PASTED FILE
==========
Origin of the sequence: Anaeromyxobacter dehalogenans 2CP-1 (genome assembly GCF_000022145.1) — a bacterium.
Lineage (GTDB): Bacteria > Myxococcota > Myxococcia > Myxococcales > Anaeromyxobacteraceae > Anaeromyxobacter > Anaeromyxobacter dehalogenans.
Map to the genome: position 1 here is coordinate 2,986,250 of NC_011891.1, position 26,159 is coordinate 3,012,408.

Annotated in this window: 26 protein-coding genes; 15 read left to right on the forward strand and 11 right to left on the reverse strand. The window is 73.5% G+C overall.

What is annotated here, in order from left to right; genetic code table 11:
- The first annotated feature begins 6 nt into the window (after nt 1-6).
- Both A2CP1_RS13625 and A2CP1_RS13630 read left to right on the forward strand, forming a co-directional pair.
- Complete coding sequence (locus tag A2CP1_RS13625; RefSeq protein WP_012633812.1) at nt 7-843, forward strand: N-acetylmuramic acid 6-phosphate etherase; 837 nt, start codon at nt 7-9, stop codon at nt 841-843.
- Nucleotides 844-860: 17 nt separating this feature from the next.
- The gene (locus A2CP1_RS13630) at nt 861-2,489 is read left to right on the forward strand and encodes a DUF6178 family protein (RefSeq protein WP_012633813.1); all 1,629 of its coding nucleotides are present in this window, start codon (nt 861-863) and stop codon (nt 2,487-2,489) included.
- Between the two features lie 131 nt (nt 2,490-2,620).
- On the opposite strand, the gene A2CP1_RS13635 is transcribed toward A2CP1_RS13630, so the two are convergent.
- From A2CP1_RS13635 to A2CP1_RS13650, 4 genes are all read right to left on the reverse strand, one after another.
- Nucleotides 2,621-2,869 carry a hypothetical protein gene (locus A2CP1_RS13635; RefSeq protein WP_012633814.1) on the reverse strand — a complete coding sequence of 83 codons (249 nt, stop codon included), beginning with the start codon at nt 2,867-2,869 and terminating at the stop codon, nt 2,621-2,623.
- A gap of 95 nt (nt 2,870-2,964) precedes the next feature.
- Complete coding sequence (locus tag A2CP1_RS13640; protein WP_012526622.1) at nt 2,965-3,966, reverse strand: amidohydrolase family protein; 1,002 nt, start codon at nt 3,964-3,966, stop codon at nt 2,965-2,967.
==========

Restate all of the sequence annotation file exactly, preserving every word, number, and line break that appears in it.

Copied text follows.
Origin of the sequence: Anaeromyxobacter dehalogenans 2CP-1 (genome assembly GCF_000022145.1) — a bacterium.
Lineage (GTDB): Bacteria > Myxococcota > Myxococcia > Myxococcales > Anaeromyxobacteraceae > Anaeromyxobacter > Anaeromyxobacter dehalogenans.
Map to the genome: position 1 here is coordinate 2,986,250 of NC_011891.1, position 26,159 is coordinate 3,012,408.

Annotated in this window: 26 protein-coding genes; 15 read left to right on the forward strand and 11 right to left on the reverse strand. The window is 73.5% G+C overall.

What is annotated here, in order from left to right; genetic code table 11:
- The first annotated feature begins 6 nt into the window (after nt 1-6).
- Both A2CP1_RS13625 and A2CP1_RS13630 read left to right on the forward strand, forming a co-directional pair.
- Complete coding sequence (locus tag A2CP1_RS13625; RefSeq protein WP_012633812.1) at nt 7-843, forward strand: N-acetylmuramic acid 6-phosphate etherase; 837 nt, start codon at nt 7-9, stop codon at nt 841-843.
- Nucleotides 844-860: 17 nt separating this feature from the next.
- The gene (locus A2CP1_RS13630) at nt 861-2,489 is read left to right on the forward strand and encodes a DUF6178 family protein (RefSeq protein WP_012633813.1); all 1,629 of its coding nucleotides are present in this window, start codon (nt 861-863) and stop codon (nt 2,487-2,489) included.
- Between the two features lie 131 nt (nt 2,490-2,620).
- On the opposite strand, the gene A2CP1_RS13635 is transcribed toward A2CP1_RS13630, so the two are convergent.
- From A2CP1_RS13635 to A2CP1_RS13650, 4 genes are all read right to left on the reverse strand, one after another.
- Nucleotides 2,621-2,869 carry a hypothetical protein gene (locus A2CP1_RS13635; RefSeq protein WP_012633814.1) on the reverse strand — a complete coding sequence of 83 codons (249 nt, stop codon included), beginning with the start codon at nt 2,867-2,869 and terminating at the stop codon, nt 2,621-2,623.
- A gap of 95 nt (nt 2,870-2,964) precedes the next feature.
- Complete coding sequence (locus tag A2CP1_RS13640; protein WP_012526622.1) at nt 2,965-3,966, reverse strand: amidohydrolase family protein; 1,002 nt, start codon at nt 3,964-3,966, stop codon at nt 2,965-2,967.